Page:The ethics of Aristotle.djvu/305

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Notes 277 g if between the wares as between the persons, i.e. the ratio of

Qi equality.

D If we admit ei, the meaning may be, that you must not bring In Q into the proportion the difference mentioned above (érépwv xal L; mix {cov), since for the purposes of commerce all men are equal.

 Say that the Builder is to the Shoemaker as ro : 1. Then
j there must be the same ratio between the wares: consequently

` the highest artist will carry on the most valuable wares, thus l gf combining in himself both J1-epéxei. The following are the

three cases, given roo pr. SI10C;I house.

¤ 1 Builder : Shoemaker : : 1 pr. shoes : 1 house——wnmg.

 —————-·— -—————. 100 pr. shoes : 1 house——-right.
 ---—·-—~ ··—-—-~·——-·. IO (IOO pr. shoes) : 1 house-——wnmg.

l Q P. 185, l. 30. Every unjust act embodies -rb dimer, which is a ` violation of rb taav, and so implies a greater and a less share, l I the former being said to fall to the doer, the latter to the sufferer. i e of injury. 3 P. 116, 1. 18. In a pure democracy men are absolutely, i.e. V numerically, equal, in other forms only proportionately equal. f< Thus the meanest British subject is proportionately equal to 4 the Sovereign: that is to say, is as fully secured in his rights s; l as the Sovereign in hers. Q P. 118, 1. 8. Or, according to Cardwell’s reading (mvméw ob ‘ aéwm. miv): " but amongst ourselves there is just, which is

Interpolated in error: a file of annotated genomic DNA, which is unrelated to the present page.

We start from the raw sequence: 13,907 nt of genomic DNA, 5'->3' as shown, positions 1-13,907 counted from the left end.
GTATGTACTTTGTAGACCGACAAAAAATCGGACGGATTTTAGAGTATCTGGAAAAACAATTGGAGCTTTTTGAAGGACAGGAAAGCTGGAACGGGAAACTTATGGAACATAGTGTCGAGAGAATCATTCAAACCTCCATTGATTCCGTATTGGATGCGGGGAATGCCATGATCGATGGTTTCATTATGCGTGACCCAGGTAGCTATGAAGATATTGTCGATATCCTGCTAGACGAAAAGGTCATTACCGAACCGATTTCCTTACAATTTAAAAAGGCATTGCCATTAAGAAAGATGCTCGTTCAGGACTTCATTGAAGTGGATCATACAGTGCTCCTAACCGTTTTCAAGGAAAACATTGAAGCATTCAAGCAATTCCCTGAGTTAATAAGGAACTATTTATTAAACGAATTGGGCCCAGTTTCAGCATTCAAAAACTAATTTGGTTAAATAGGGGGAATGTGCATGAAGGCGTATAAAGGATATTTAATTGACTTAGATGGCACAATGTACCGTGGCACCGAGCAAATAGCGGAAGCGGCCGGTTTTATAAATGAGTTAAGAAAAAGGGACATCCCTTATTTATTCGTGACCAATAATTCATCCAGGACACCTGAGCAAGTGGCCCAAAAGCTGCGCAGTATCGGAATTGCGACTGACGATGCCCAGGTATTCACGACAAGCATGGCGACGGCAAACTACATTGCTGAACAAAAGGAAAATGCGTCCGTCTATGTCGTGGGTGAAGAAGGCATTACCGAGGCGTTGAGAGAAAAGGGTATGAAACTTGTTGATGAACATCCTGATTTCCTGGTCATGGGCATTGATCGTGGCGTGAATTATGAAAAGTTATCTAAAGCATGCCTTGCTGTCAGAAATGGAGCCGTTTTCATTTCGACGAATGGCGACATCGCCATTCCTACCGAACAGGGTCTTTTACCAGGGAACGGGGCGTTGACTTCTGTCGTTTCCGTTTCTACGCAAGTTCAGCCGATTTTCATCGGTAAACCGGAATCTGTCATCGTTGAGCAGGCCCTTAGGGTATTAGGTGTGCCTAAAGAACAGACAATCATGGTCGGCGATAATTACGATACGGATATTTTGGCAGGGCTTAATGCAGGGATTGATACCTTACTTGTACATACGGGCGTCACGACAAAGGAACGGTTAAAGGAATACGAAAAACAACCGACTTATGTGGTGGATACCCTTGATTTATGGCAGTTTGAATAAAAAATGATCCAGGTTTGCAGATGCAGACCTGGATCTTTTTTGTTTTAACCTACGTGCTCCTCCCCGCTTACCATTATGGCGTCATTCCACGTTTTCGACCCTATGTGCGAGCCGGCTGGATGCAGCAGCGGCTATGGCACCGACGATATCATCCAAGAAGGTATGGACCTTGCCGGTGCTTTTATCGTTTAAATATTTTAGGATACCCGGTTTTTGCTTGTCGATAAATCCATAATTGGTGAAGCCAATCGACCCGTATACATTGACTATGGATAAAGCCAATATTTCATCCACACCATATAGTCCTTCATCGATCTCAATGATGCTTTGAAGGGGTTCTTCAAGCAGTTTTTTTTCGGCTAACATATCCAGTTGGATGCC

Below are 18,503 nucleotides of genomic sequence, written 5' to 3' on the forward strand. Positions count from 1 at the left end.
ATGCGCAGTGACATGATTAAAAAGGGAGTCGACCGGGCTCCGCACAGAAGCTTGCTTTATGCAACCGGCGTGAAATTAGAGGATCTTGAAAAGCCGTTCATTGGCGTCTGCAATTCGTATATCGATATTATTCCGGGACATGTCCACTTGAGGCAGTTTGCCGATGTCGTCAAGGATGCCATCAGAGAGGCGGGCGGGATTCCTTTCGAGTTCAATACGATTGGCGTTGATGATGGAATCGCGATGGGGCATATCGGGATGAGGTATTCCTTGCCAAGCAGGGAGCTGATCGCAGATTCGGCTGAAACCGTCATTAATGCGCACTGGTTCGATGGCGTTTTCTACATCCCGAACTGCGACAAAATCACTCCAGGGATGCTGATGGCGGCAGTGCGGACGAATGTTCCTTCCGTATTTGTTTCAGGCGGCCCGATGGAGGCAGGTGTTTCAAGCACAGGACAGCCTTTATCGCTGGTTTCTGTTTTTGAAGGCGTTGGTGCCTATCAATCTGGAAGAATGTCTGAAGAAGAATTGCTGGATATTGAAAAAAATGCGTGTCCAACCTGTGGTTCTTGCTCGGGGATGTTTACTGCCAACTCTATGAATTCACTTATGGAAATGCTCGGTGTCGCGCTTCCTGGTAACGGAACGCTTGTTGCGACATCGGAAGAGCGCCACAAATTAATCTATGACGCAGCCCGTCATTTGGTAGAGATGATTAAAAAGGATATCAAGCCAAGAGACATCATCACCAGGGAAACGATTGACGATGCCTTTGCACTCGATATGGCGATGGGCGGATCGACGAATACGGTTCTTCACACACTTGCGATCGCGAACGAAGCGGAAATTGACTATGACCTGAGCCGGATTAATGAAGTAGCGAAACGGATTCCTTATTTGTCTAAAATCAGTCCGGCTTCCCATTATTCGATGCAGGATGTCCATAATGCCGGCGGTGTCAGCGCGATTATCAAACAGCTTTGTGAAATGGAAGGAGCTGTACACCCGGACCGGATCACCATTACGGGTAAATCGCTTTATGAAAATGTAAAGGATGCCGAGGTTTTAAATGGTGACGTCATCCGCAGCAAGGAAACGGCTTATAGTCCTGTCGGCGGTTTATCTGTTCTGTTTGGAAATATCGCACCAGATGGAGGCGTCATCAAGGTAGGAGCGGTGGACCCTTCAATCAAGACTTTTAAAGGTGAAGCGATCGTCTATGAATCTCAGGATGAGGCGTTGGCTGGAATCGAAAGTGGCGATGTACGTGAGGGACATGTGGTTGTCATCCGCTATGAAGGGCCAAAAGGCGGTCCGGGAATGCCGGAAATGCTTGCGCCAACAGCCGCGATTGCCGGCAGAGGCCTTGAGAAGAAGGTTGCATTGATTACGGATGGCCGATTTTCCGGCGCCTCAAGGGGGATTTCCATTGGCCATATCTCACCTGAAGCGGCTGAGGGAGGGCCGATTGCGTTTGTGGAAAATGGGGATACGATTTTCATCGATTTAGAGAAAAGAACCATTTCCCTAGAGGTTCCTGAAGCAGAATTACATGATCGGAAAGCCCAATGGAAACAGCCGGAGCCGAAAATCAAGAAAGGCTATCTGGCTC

naturally variable, but certainly all just is not such." The

{ sense of the passage is not affected by the reading. In Bekker's

 text we must take mvmbv to mean the same as xevoupevov,

l·.i i.e. " we admit there is no just which has not been sometimes

 disallowed, still," etc. With Cardwell's, xevqvbv will mean " which
 not only does but naturally may vary."
 P. 118, 1. 33. Murder is unjust by the law of nature, Smug-
 gling by enactment. Therefore any act which can be referred to

fi either of these heads is an unjust act, or, as Bishop Butler phrases

 it, an act materially unjust. Thus much may be decided without
 reference to the agent. See the note on page 32, l. 16.
 P. 121, 1. 13. " As distinct from pain or loss." Bishop Butler's
 Sermon on Resentment. See also, Rhet. ii. 2 Def. of 6p-yi;.
 P. 121, l. 1g. Thismethod of reading the passage is taken from
 Zell   quoted in Cardwelfs Notes, and seems to yield the best
 2; 7,,g sense. The Paraphrast gives it as follows: s

7 " But the aggressor isnot ignorant that he began, and so he Q

 l_,, ;   feels himself to be wrong [and will not acknowledge that heisthe

i 1>¢§ ¤gsr¢S¤<>¤1· i>¤¢t1><=;¤f¤<=¢ sm ¤¤t·" “ l W “ 1 e

 I c P. r22,l. 18. Asjwhenamanis,"»justihed at the GrassMarket.f? l g
 ‘s.,`_ i.4.hung.i_   M x jiyn           ,,,. e as A i or `.‘.      
 ,‘i. U 547 e , _ y